Once the domain almost exclusively of hospitals, it now appears that the best of breed approach to IT may not only be solidifying its presence in acute care but inching its way into ambulatory care as well. Many hospitals are trying to move away from such a strategy because it is costly to maintain disparate systems and the degree of interoperability needed to make such an approach succeed is very difficult to achieve. As more clinicians use health information technology (HIT), they want a seamless “look and feel” to the applications they use and for all data to be accessible without effort. So why does it seem there are as many new vendors introduced into the mix as there are efforts to consolidate on vendors?
• One vendor alone may not have all the desired modules, certain functionality may be believed inadequate in a primary vendor’s offering or may not be present upon “meaningful use” certification, new service lines are added by the care delivery organization (CDOs) that are not addressed by their primary vendor, or a favored product may be necessary to acquire for recruitment purposes.
• Striking differences in specialty requirements often mean the only way to automate the specialty information is through an alternative system. Consider the case of behavioral health (BH). Acute care hospitals with outpatient or community based BH services will find most acute care vendor solutions unable to support the complex billing and credentialing requirements of BH, and its stringent privacy requirements. In many situations, payers and institutions credential the caregivers. Documentation in BH thus requires the ability to link to scheduling and a matrix of credentialed individuals, as well as many other internal and external resources. For example, if a BH client has an eating disorder, intake staff must match the client to a caregiver credentialed by the client’s insurance for treating eating disorders, as well as such preferences as a female therapist under 45 who speaks Spanish. Ambulatory BH care billing is also much more complex, with a client potentially enrolled in four different programs, each with a different primary payor (e.g., grant, county, state). As the result of these and many other differences, hospitals with large outpatient BH services may have to use a product from a BH vendor, and then decide the extent to which an interface is necessary. And, BH is not the only specialty that poses such issues. A hospital may have a long-term care facility associated with it, or a primary care physician practice may acquire an occupational medicine practice with vastly different needs for billing companies rather than individuals.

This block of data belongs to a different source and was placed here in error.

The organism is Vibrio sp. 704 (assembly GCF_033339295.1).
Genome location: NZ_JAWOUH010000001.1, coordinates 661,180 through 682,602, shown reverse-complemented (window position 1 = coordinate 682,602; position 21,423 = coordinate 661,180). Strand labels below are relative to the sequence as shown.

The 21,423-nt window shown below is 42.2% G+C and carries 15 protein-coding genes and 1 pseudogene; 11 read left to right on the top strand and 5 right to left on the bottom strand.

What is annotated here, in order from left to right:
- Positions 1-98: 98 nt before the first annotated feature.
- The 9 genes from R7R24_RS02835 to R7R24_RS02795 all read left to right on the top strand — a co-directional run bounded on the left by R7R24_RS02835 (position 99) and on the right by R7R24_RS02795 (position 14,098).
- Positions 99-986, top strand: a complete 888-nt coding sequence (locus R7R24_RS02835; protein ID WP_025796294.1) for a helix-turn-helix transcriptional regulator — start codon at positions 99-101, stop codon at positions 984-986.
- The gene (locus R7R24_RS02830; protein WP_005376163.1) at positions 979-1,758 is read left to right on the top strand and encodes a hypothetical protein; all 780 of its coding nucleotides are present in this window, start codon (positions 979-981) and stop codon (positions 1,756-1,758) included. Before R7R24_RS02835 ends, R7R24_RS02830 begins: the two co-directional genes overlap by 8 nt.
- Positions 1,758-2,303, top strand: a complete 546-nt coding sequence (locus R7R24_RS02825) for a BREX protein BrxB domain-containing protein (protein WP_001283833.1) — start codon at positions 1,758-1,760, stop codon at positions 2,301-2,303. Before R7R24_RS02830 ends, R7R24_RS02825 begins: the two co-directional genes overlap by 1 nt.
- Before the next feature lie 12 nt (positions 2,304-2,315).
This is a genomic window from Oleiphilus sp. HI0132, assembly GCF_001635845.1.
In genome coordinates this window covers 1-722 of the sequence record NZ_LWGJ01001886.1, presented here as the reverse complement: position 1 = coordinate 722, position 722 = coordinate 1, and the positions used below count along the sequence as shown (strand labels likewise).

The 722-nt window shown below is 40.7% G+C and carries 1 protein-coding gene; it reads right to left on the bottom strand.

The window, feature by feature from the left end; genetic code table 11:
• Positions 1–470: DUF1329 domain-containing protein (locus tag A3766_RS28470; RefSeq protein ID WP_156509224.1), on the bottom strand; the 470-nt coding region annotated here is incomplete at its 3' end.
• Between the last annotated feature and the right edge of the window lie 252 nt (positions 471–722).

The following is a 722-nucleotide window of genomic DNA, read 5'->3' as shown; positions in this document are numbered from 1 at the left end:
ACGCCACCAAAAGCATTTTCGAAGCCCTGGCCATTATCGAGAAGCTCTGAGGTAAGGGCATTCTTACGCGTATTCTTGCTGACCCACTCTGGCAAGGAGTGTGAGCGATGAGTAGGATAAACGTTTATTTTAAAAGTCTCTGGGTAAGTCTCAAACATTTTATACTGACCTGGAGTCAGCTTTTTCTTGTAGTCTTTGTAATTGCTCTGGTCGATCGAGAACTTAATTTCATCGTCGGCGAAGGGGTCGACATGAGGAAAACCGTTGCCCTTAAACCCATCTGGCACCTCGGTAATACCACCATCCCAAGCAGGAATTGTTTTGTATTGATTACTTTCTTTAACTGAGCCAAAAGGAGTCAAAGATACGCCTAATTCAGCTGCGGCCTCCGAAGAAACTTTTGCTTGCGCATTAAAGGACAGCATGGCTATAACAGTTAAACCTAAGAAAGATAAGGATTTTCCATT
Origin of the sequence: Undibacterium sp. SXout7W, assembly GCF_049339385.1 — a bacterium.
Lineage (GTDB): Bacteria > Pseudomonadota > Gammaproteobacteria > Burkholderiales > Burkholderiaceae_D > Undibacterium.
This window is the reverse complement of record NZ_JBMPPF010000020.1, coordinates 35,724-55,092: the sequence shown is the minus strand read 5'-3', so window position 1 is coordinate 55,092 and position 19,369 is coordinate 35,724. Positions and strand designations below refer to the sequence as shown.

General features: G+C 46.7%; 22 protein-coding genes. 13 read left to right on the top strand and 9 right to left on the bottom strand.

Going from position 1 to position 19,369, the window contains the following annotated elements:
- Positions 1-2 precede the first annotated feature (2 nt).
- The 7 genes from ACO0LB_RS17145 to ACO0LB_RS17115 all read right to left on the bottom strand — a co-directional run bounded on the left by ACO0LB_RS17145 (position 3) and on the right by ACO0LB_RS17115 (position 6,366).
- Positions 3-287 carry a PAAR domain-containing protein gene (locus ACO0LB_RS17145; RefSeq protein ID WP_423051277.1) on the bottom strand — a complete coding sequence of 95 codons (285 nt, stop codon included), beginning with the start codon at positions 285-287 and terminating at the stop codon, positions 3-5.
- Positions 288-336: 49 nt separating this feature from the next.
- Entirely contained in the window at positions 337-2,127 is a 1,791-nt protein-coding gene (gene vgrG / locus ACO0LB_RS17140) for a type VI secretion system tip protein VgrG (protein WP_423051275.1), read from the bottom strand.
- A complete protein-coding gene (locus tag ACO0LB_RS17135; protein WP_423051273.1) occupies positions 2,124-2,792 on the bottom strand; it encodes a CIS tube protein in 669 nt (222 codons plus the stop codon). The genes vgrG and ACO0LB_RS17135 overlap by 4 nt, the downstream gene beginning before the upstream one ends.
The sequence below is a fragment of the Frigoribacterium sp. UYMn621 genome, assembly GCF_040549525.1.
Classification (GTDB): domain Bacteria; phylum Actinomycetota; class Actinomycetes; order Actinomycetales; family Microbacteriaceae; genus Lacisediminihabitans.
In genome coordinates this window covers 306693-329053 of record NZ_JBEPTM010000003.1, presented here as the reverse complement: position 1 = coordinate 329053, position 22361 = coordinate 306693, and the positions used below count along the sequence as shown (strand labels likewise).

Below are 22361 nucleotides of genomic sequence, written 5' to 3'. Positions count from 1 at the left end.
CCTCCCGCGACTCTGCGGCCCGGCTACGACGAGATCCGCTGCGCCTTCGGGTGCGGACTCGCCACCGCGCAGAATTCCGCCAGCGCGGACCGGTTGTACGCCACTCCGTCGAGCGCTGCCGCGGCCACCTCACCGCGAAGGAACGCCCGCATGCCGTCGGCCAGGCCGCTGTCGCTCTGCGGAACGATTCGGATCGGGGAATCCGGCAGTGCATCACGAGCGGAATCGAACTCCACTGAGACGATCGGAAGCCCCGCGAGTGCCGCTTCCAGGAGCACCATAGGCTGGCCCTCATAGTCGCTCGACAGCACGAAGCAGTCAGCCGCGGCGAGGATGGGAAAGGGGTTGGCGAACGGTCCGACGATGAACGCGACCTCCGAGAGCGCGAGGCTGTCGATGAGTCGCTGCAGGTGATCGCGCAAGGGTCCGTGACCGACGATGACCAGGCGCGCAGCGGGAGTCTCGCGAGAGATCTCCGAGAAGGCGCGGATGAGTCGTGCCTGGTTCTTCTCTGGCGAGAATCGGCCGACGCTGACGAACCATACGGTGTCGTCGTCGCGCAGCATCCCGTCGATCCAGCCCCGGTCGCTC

• Niche products, such as clinical decision support engines, risk management systems, data warehouses for quality reporting, and patient interviewing tools are outside of the mainstream hospital information system (HIS) or clinic electronic health record (EHR) vendor offerings. However, there is increasing interest in integrating these directly into HIT solutions. For example, patients are frequently given medical history forms to complete prior to a clinic visit, yet the patient is asked the same questions during the interview with the physician. Several vendors have automated these forms, but unless they can be directly integrated into an EHR they are not much different than the paper form. More recently, vendors have created bubble sheets for scanning the information into the EHR or offer online tools that include branching logic to capture focused information and services to convert lay language to medical terminology and/or provide foreign language translation.This has significantly reduced the data entry burden for providers and is being recognized as a way to empower patients.
In summary, it is hoped that as the surge in adopting clinical information systems for the federal stimulus incentives occurs that CDOs focus on adopting integrated products and that vendors with functional limitations, specialty products, or niche applications work to improve and integrate their offerings. There is a growing body of evidence that “partial EHRs” that are part electronic and part paper or a mix of not well integrated components contribute more risk to patient care than either a fully integrated EHR or even a paper record alone!